The absolute PRL levels have considerable diagnostic and predictive value because the serum PRL concentrations are consistently elevated in patients with prolactinoma. For many years, it has been argued that PRL values above 100ng/ml are suggestive of organic pathology, while values below that level are indicative of functional alteration. The most likely cause of a PRL level above 250ng/ml is a PRL-secreting tumour, whereas tumours causing compression of the pituitary stalk show only moderate elevation of PRL resulting from an insufficient dopamine supply. In children and adolescents with prolactinoma, serum PRL levels are 10 times higher in macroadenoma than in microadenoma. Indeed, a PRL concentration of more than 600ng/ml is always due to a macroprolactinoma. However, many patients affected by prolactinoma have PRL levels below 100ng/ml in the first measurement.
The PRL response to TRH is characteristically blunted in patients with prolactinoma, but the response may be normal. In addition, prolactinoma patients with normal basal PRL levels may have PRL values that are more than three times elevated after stimulation. Finally, the usefulness of dynamic tests of the PRL axis is highly controversial.


On the other hand, not all hyperprolactinaemic patients with uncertain pituitary imaging have an adenoma. Peillon et al. reported a pseudotumoural appearance of the pituitary on computed tomography (CT) or magnetic resonance imaging (MRI) scans in five women with functional hyperprolactinaemia. In these cases, the tissue pathology showed lactotroph hyperplasia, which is also found in physiological conditions such as pregnancy or lactation. It is important to recognise that functioning hyperprolactinaemia may mimic PRL-secreting adenoma on CT and MRI scans. Follow-up CT and MRI brain scans at regular intervals (initially at one year, then every two years thereafter) are necessary to monitor for the development of pituitary tumour.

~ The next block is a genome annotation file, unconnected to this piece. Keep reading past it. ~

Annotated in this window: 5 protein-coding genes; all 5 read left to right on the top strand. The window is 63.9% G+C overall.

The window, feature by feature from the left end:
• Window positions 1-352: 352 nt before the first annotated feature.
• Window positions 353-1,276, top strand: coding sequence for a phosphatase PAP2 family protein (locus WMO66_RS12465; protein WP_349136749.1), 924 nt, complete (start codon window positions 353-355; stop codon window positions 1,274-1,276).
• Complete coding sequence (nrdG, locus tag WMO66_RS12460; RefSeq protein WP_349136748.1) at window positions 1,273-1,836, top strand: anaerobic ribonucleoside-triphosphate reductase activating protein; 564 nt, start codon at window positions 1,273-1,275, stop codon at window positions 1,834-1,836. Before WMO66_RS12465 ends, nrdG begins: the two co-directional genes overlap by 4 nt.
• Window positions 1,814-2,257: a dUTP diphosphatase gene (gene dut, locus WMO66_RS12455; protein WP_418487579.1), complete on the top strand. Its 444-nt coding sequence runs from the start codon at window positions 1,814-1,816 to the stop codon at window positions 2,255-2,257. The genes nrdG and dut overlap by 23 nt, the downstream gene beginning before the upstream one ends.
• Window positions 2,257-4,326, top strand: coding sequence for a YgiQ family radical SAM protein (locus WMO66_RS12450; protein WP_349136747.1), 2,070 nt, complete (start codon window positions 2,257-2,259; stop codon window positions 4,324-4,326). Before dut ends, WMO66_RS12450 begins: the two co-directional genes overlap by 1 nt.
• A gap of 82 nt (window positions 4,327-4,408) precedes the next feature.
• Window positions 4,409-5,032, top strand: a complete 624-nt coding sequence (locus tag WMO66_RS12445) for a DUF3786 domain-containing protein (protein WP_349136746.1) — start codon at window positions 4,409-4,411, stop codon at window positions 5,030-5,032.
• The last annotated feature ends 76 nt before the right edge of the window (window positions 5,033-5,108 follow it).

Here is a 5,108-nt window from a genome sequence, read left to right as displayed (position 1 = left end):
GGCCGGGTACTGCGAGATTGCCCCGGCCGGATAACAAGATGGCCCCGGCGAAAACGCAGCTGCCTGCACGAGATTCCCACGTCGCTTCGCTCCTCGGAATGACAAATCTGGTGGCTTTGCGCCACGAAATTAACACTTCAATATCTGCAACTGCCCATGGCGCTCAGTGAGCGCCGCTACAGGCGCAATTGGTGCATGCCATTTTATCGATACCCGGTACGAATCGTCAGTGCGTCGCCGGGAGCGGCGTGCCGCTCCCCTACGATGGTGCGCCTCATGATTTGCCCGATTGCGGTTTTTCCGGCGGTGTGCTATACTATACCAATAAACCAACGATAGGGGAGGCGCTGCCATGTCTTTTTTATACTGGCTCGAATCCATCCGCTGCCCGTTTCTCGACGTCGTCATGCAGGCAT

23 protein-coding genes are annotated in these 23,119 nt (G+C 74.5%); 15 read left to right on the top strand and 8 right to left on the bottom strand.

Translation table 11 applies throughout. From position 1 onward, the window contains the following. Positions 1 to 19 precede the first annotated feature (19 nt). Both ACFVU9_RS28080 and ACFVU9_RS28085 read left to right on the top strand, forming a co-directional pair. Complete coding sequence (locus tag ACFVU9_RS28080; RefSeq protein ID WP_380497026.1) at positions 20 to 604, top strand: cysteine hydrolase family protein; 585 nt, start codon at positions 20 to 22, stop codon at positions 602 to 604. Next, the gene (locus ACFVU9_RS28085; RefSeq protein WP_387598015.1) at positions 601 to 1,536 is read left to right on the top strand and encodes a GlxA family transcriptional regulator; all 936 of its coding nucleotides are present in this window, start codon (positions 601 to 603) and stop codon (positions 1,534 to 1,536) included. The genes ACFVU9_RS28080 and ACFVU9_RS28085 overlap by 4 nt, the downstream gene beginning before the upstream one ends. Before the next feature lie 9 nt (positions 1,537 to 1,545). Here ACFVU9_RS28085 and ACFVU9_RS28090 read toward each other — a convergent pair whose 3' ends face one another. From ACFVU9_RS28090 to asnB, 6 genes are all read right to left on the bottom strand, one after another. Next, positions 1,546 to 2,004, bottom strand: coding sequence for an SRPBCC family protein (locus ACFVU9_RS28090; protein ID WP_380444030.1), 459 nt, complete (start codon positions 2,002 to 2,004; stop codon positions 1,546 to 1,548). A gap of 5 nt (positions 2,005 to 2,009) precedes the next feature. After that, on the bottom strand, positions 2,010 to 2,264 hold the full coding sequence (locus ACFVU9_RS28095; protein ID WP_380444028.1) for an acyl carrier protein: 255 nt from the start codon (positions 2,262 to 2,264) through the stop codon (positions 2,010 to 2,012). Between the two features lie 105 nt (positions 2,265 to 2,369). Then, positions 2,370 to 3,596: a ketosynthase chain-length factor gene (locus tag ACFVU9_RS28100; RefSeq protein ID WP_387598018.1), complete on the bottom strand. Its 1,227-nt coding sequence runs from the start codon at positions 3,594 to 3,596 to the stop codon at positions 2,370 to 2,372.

Furthermore, all hyperprolactinaemic syndromes may be misdiagnosed as prolactinoma due to the relatively common occurrence of pituitary incidentaloma on imaging studies. A tiny pituitary mass revealed by MRI scan is likely to be an incidentaloma of little clinical significance. CT and MRI imaging in the general population, undertaken for reasons other than suspected pituitary disease, indicate that 10–20% of such images are consistent with the presence of a pituitary adenoma. Given that up to 10% of a population may harbour an asymptomatic adenoma, it is to be expected that some patients will be identified who have both hyperprolactinaemia and imaging findings consistent with a pituitary adenoma. It has been suggested that this may account for part of the failure of pituitary microsurgery of prolactinoma. Hyperprolactinaemia is frequently reported in patients with inherited endocrine syndromes, such as Carney complex, McCune-Albright syndrome (MAS) or multiple endocrine neoplasia type 1 (MEN 1), which share some endocrine and skin features. The vast majority of hyperprolactinaemic patients with MAS or Carney complex have negative pituitary gland imaging studies, whereas prolactinomas are commonly present in kindreds with MEN 1. Therefore, hyperprolactinaemia in MEN 1, contrary to MAS and Carney complex, is a clinically distinct entity due to pituitary adenoma and constitutive activation of somatomammotroph cells, respectively. It is always prudent to exclude these inherited endocrine syndromes for all hyperprolactinaemic patients.

Polycystic Ovary Syndrome